That’s why we think the recent vote by the UK to leave the European Union is not the problem some analysts and investors think. The British people found themselves increasingly enmeshed in rules and regulations not of their own making, and lacking the representation of democratically elected leaders.
For example, in the topsy-turvy world of bureaucratic double-speak, EU rules required the British government to treat immigrants seeking welfare similarly to British citizens seeking welfare, because to treat them differently was supposedly an infringement on the right of people to travel in the EU.
Yes, the coming weeks will bring angst over what the future holds. But, ultimately, a freer and more independent Britain, one that has control over its own political destiny, is likely to be a more responsible and prosperous one as well.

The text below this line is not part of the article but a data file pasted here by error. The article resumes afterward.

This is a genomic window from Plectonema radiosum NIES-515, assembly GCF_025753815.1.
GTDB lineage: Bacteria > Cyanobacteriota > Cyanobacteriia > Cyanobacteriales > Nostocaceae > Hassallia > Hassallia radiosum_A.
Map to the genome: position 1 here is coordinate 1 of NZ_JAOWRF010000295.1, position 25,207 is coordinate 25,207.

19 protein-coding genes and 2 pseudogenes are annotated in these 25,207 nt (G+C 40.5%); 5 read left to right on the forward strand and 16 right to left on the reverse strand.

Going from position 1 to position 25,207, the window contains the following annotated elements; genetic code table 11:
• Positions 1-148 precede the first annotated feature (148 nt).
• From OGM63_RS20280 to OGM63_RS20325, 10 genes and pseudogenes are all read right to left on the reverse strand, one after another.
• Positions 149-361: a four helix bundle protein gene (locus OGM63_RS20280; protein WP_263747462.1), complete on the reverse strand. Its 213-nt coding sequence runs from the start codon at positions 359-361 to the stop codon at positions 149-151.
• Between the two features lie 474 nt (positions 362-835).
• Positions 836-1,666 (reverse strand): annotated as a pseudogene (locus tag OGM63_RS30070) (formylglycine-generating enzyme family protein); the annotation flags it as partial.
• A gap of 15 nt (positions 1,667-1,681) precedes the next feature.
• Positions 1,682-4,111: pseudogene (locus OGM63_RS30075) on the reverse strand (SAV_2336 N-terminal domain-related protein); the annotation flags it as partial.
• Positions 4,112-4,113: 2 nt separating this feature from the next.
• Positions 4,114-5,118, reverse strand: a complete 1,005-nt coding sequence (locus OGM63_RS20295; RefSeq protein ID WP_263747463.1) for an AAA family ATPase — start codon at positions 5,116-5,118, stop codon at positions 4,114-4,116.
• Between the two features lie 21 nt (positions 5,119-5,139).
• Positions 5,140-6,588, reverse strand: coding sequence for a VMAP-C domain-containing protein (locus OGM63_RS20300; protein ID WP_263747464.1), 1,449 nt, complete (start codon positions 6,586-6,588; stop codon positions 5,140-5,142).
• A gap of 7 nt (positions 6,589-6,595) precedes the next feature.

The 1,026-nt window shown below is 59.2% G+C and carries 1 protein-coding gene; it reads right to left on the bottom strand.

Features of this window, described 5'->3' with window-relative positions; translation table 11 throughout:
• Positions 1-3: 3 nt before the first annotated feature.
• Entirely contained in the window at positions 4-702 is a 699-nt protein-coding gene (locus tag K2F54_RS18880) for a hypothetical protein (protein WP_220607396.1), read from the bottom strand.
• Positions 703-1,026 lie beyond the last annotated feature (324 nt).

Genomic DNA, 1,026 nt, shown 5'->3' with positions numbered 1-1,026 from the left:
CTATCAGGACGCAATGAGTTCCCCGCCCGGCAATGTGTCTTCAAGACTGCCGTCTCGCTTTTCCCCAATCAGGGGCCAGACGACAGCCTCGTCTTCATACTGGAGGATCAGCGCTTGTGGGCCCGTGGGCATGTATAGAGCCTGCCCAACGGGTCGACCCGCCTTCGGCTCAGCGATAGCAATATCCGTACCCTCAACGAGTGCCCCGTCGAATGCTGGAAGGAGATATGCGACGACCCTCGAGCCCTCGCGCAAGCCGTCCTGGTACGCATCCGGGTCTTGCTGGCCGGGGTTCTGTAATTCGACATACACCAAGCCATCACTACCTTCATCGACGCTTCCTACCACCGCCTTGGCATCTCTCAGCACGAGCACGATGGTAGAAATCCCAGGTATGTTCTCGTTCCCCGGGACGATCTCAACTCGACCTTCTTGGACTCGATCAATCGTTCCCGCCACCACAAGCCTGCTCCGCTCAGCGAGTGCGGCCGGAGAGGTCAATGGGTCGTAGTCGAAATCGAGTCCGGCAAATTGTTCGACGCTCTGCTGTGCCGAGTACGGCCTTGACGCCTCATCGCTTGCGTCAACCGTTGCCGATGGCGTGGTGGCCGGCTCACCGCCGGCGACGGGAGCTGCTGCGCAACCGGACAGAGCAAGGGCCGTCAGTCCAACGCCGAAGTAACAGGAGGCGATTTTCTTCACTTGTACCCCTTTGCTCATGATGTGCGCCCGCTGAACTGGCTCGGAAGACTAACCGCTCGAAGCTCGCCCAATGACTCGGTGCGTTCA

The EU, which runs a large trade surplus with the UK, has every incentive to negotiate a free trade deal. Meanwhile, the UK has an opening to expand free trade with the US and Canada, which the EU was making more difficult.
The recent sell-off in equities based on Brexit is a buying opportunity. Look for the UK’s position relative to
the EU to evolve toward that of Norway or Switzerland, which have voted to not be members of the EU. So, the EU created a “social” membership in the European Economic Area, with free trade and easier border crossings, but a buffer from the political whims of Brussels. The UK is bigger than Norway or Switzerland, which gives it more leverage. The EU has created a bureaucracy which makes the costs of being a member greater than the benefits for the average citizen. Politicians, on the other hand, love big
bureaucracies. This time the people spoke. And, that’s why Brexis is good.
Brexit is good.